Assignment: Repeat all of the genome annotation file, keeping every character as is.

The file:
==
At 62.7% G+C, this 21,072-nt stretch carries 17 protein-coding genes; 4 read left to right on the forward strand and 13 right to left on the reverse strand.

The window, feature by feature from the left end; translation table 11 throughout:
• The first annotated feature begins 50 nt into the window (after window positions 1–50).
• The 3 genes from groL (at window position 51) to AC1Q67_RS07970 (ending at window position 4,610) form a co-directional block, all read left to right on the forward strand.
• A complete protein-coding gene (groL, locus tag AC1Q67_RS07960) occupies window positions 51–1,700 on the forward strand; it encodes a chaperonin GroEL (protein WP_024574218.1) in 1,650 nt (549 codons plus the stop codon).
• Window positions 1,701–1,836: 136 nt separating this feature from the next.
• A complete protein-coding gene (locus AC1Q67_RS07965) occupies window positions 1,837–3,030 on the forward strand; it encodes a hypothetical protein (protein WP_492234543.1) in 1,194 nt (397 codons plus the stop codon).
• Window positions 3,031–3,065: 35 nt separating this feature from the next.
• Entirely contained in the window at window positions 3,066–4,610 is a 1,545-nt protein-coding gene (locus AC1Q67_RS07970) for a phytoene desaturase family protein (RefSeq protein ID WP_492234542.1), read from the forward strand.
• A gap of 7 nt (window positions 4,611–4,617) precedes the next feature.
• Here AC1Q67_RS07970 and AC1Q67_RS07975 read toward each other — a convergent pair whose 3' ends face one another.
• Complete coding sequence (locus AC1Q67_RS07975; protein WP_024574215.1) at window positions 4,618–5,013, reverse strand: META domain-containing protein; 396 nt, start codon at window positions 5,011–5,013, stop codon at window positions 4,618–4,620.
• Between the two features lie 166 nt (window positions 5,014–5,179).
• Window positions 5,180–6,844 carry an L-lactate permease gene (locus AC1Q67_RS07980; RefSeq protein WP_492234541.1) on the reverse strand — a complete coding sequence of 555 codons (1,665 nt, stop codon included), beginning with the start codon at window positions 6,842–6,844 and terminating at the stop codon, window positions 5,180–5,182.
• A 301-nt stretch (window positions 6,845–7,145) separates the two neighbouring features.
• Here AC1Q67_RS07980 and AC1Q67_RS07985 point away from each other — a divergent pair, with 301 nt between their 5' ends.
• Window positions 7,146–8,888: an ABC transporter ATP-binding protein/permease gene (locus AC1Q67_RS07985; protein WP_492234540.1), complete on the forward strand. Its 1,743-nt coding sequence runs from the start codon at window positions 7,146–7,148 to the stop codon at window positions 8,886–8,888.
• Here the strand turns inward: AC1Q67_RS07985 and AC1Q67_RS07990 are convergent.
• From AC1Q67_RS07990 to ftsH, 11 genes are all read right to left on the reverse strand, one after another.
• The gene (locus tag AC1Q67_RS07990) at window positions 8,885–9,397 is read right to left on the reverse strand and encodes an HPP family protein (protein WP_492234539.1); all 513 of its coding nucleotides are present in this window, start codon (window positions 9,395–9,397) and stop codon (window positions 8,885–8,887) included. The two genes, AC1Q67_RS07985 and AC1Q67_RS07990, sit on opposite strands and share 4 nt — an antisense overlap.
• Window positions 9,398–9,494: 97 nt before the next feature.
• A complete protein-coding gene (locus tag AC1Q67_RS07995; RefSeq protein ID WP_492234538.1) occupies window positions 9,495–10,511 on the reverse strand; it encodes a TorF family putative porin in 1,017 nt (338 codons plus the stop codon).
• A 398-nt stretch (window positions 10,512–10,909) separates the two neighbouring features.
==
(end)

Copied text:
At 62.7% G+C, this 21,072-nt stretch carries 17 protein-coding genes; 4 read left to right on the forward strand and 13 right to left on the reverse strand.

The window, feature by feature from the left end; translation table 11 throughout:
• The first annotated feature begins 50 nt into the window (after window positions 1–50).
• The 3 genes from groL (at window position 51) to AC1Q67_RS07970 (ending at window position 4,610) form a co-directional block, all read left to right on the forward strand.
• A complete protein-coding gene (groL, locus tag AC1Q67_RS07960) occupies window positions 51–1,700 on the forward strand; it encodes a chaperonin GroEL (protein WP_024574218.1) in 1,650 nt (549 codons plus the stop codon).
• Window positions 1,701–1,836: 136 nt separating this feature from the next.
• A complete protein-coding gene (locus AC1Q67_RS07965) occupies window positions 1,837–3,030 on the forward strand; it encodes a hypothetical protein (protein WP_492234543.1) in 1,194 nt (397 codons plus the stop codon).
• Window positions 3,031–3,065: 35 nt separating this feature from the next.
• Entirely contained in the window at window positions 3,066–4,610 is a 1,545-nt protein-coding gene (locus AC1Q67_RS07970) for a phytoene desaturase family protein (RefSeq protein ID WP_492234542.1), read from the forward strand.
• A gap of 7 nt (window positions 4,611–4,617) precedes the next feature.
• Here AC1Q67_RS07970 and AC1Q67_RS07975 read toward each other — a convergent pair whose 3' ends face one another.
• Complete coding sequence (locus AC1Q67_RS07975; protein WP_024574215.1) at window positions 4,618–5,013, reverse strand: META domain-containing protein; 396 nt, start codon at window positions 5,011–5,013, stop codon at window positions 4,618–4,620.
• Between the two features lie 166 nt (window positions 5,014–5,179).
• Window positions 5,180–6,844 carry an L-lactate permease gene (locus AC1Q67_RS07980; RefSeq protein WP_492234541.1) on the reverse strand — a complete coding sequence of 555 codons (1,665 nt, stop codon included), beginning with the start codon at window positions 6,842–6,844 and terminating at the stop codon, window positions 5,180–5,182.
• A 301-nt stretch (window positions 6,845–7,145) separates the two neighbouring features.
• Here AC1Q67_RS07980 and AC1Q67_RS07985 point away from each other — a divergent pair, with 301 nt between their 5' ends.
• Window positions 7,146–8,888: an ABC transporter ATP-binding protein/permease gene (locus AC1Q67_RS07985; protein WP_492234540.1), complete on the forward strand. Its 1,743-nt coding sequence runs from the start codon at window positions 7,146–7,148 to the stop codon at window positions 8,886–8,888.
• Here the strand turns inward: AC1Q67_RS07985 and AC1Q67_RS07990 are convergent.
• From AC1Q67_RS07990 to ftsH, 11 genes are all read right to left on the reverse strand, one after another.
• The gene (locus tag AC1Q67_RS07990) at window positions 8,885–9,397 is read right to left on the reverse strand and encodes an HPP family protein (protein WP_492234539.1); all 513 of its coding nucleotides are present in this window, start codon (window positions 9,395–9,397) and stop codon (window positions 8,885–8,887) included. The two genes, AC1Q67_RS07985 and AC1Q67_RS07990, sit on opposite strands and share 4 nt — an antisense overlap.
• Window positions 9,398–9,494: 97 nt before the next feature.
• A complete protein-coding gene (locus tag AC1Q67_RS07995; RefSeq protein ID WP_492234538.1) occupies window positions 9,495–10,511 on the reverse strand; it encodes a TorF family putative porin in 1,017 nt (338 codons plus the stop codon).
• A 398-nt stretch (window positions 10,512–10,909) separates the two neighbouring features.